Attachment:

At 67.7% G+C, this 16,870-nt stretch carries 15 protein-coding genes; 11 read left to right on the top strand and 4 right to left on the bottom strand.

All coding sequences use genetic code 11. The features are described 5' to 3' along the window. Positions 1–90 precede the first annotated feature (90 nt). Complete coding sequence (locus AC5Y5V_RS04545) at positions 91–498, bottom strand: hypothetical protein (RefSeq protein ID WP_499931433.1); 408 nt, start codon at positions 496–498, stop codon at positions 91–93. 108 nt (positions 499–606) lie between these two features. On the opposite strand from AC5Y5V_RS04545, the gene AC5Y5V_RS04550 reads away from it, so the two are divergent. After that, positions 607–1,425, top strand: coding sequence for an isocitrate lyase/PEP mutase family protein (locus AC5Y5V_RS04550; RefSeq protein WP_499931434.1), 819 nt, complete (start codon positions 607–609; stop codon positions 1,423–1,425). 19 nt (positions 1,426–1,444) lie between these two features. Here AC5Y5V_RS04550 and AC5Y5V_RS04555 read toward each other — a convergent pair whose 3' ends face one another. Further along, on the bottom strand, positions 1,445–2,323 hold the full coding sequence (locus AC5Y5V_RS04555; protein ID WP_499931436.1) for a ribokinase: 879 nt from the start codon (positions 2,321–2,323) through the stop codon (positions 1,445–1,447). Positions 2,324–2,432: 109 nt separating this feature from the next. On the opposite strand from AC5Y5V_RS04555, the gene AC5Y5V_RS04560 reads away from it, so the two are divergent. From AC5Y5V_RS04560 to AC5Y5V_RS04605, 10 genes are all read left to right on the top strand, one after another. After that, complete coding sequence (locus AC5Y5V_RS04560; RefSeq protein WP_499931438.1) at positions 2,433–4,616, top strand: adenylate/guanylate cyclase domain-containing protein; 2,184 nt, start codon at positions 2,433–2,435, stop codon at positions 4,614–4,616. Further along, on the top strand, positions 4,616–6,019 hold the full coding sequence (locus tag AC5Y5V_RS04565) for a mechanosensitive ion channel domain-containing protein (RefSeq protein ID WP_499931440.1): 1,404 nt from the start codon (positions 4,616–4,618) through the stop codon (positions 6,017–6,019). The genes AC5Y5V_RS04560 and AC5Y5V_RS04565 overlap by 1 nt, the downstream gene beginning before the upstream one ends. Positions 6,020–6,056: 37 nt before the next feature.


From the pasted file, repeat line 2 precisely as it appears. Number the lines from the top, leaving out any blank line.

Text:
All coding sequences use genetic code 11. The features are described 5' to 3' along the window. Positions 1–90 precede the first annotated feature (90 nt). Complete coding sequence (locus AC5Y5V_RS04545) at positions 91–498, bottom strand: hypothetical protein (RefSeq protein ID WP_499931433.1); 408 nt, start codon at positions 496–498, stop codon at positions 91–93. 108 nt (positions 499–606) lie between these two features. On the opposite strand from AC5Y5V_RS04545, the gene AC5Y5V_RS04550 reads away from it, so the two are divergent. After that, positions 607–1,425, top strand: coding sequence for an isocitrate lyase/PEP mutase family protein (locus AC5Y5V_RS04550; RefSeq protein WP_499931434.1), 819 nt, complete (start codon positions 607–609; stop codon positions 1,423–1,425). 19 nt (positions 1,426–1,444) lie between these two features. Here AC5Y5V_RS04550 and AC5Y5V_RS04555 read toward each other — a convergent pair whose 3' ends face one another. Further along, on the bottom strand, positions 1,445–2,323 hold the full coding sequence (locus AC5Y5V_RS04555; protein ID WP_499931436.1) for a ribokinase: 879 nt from the start codon (positions 2,321–2,323) through the stop codon (positions 1,445–1,447). Positions 2,324–2,432: 109 nt separating this feature from the next. On the opposite strand from AC5Y5V_RS04555, the gene AC5Y5V_RS04560 reads away from it, so the two are divergent. From AC5Y5V_RS04560 to AC5Y5V_RS04605, 10 genes are all read left to right on the top strand, one after another. After that, complete coding sequence (locus AC5Y5V_RS04560; RefSeq protein WP_499931438.1) at positions 2,433–4,616, top strand: adenylate/guanylate cyclase domain-containing protein; 2,184 nt, start codon at positions 2,433–2,435, stop codon at positions 4,614–4,616. Further along, on the top strand, positions 4,616–6,019 hold the full coding sequence (locus tag AC5Y5V_RS04565) for a mechanosensitive ion channel domain-containing protein (RefSeq protein ID WP_499931440.1): 1,404 nt from the start codon (positions 4,616–4,618) through the stop codon (positions 6,017–6,019). The genes AC5Y5V_RS04560 and AC5Y5V_RS04565 overlap by 1 nt, the downstream gene beginning before the upstream one ends. Positions 6,020–6,056: 37 nt before the next feature.